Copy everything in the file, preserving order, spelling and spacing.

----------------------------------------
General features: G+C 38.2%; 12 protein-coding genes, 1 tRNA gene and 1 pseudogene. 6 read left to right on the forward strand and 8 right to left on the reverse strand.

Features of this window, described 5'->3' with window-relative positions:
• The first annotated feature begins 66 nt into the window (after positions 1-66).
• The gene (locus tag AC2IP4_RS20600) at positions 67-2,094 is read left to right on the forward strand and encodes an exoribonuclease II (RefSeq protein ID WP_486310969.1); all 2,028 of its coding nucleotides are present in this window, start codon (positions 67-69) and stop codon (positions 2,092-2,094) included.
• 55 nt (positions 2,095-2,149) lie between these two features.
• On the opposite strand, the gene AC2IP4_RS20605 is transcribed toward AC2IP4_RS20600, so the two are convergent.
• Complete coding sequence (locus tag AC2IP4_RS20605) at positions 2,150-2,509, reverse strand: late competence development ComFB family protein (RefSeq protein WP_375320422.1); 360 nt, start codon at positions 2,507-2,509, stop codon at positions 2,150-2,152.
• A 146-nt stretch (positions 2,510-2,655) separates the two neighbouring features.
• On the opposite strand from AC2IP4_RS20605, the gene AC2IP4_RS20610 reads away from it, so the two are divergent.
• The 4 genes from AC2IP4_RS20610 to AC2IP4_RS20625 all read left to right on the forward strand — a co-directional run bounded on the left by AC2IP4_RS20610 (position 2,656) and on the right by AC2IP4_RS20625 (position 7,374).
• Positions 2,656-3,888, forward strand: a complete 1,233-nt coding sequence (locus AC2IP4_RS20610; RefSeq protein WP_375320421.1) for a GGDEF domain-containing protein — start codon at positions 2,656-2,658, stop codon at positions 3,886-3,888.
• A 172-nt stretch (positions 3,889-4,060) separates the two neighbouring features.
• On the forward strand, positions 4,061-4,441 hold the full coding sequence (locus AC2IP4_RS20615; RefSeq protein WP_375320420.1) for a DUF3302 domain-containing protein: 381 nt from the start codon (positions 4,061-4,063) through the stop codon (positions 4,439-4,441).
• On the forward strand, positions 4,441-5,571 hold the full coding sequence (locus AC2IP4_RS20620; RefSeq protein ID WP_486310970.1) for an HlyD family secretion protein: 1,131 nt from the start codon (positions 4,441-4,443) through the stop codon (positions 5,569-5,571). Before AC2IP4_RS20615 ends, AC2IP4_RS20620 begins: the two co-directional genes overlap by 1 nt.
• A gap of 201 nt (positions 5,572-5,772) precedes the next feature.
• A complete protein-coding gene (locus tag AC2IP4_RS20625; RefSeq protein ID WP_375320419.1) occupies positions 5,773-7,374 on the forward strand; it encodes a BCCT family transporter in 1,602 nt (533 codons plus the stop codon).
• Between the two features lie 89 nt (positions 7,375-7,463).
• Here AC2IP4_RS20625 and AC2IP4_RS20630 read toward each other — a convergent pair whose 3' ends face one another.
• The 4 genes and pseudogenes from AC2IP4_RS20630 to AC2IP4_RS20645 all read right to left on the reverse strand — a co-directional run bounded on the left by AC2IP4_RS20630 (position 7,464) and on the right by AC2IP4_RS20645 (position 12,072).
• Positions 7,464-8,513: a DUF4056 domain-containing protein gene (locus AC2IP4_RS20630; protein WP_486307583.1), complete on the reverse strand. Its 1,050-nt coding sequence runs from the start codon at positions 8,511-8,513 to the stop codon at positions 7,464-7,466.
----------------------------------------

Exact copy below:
General features: G+C 38.2%; 12 protein-coding genes, 1 tRNA gene and 1 pseudogene. 6 read left to right on the forward strand and 8 right to left on the reverse strand.

Features of this window, described 5'->3' with window-relative positions:
• The first annotated feature begins 66 nt into the window (after positions 1-66).
• The gene (locus tag AC2IP4_RS20600) at positions 67-2,094 is read left to right on the forward strand and encodes an exoribonuclease II (RefSeq protein ID WP_486310969.1); all 2,028 of its coding nucleotides are present in this window, start codon (positions 67-69) and stop codon (positions 2,092-2,094) included.
• 55 nt (positions 2,095-2,149) lie between these two features.
• On the opposite strand, the gene AC2IP4_RS20605 is transcribed toward AC2IP4_RS20600, so the two are convergent.
• Complete coding sequence (locus tag AC2IP4_RS20605) at positions 2,150-2,509, reverse strand: late competence development ComFB family protein (RefSeq protein WP_375320422.1); 360 nt, start codon at positions 2,507-2,509, stop codon at positions 2,150-2,152.
• A 146-nt stretch (positions 2,510-2,655) separates the two neighbouring features.
• On the opposite strand from AC2IP4_RS20605, the gene AC2IP4_RS20610 reads away from it, so the two are divergent.
• The 4 genes from AC2IP4_RS20610 to AC2IP4_RS20625 all read left to right on the forward strand — a co-directional run bounded on the left by AC2IP4_RS20610 (position 2,656) and on the right by AC2IP4_RS20625 (position 7,374).
• Positions 2,656-3,888, forward strand: a complete 1,233-nt coding sequence (locus AC2IP4_RS20610; RefSeq protein WP_375320421.1) for a GGDEF domain-containing protein — start codon at positions 2,656-2,658, stop codon at positions 3,886-3,888.
• A 172-nt stretch (positions 3,889-4,060) separates the two neighbouring features.
• On the forward strand, positions 4,061-4,441 hold the full coding sequence (locus AC2IP4_RS20615; RefSeq protein WP_375320420.1) for a DUF3302 domain-containing protein: 381 nt from the start codon (positions 4,061-4,063) through the stop codon (positions 4,439-4,441).
• On the forward strand, positions 4,441-5,571 hold the full coding sequence (locus AC2IP4_RS20620; RefSeq protein ID WP_486310970.1) for an HlyD family secretion protein: 1,131 nt from the start codon (positions 4,441-4,443) through the stop codon (positions 5,569-5,571). Before AC2IP4_RS20615 ends, AC2IP4_RS20620 begins: the two co-directional genes overlap by 1 nt.
• A gap of 201 nt (positions 5,572-5,772) precedes the next feature.
• A complete protein-coding gene (locus tag AC2IP4_RS20625; RefSeq protein ID WP_375320419.1) occupies positions 5,773-7,374 on the forward strand; it encodes a BCCT family transporter in 1,602 nt (533 codons plus the stop codon).
• Between the two features lie 89 nt (positions 7,375-7,463).
• Here AC2IP4_RS20625 and AC2IP4_RS20630 read toward each other — a convergent pair whose 3' ends face one another.
• The 4 genes and pseudogenes from AC2IP4_RS20630 to AC2IP4_RS20645 all read right to left on the reverse strand — a co-directional run bounded on the left by AC2IP4_RS20630 (position 7,464) and on the right by AC2IP4_RS20645 (position 12,072).
• Positions 7,464-8,513: a DUF4056 domain-containing protein gene (locus AC2IP4_RS20630; protein WP_486307583.1), complete on the reverse strand. Its 1,050-nt coding sequence runs from the start codon at positions 8,511-8,513 to the stop codon at positions 7,464-7,466.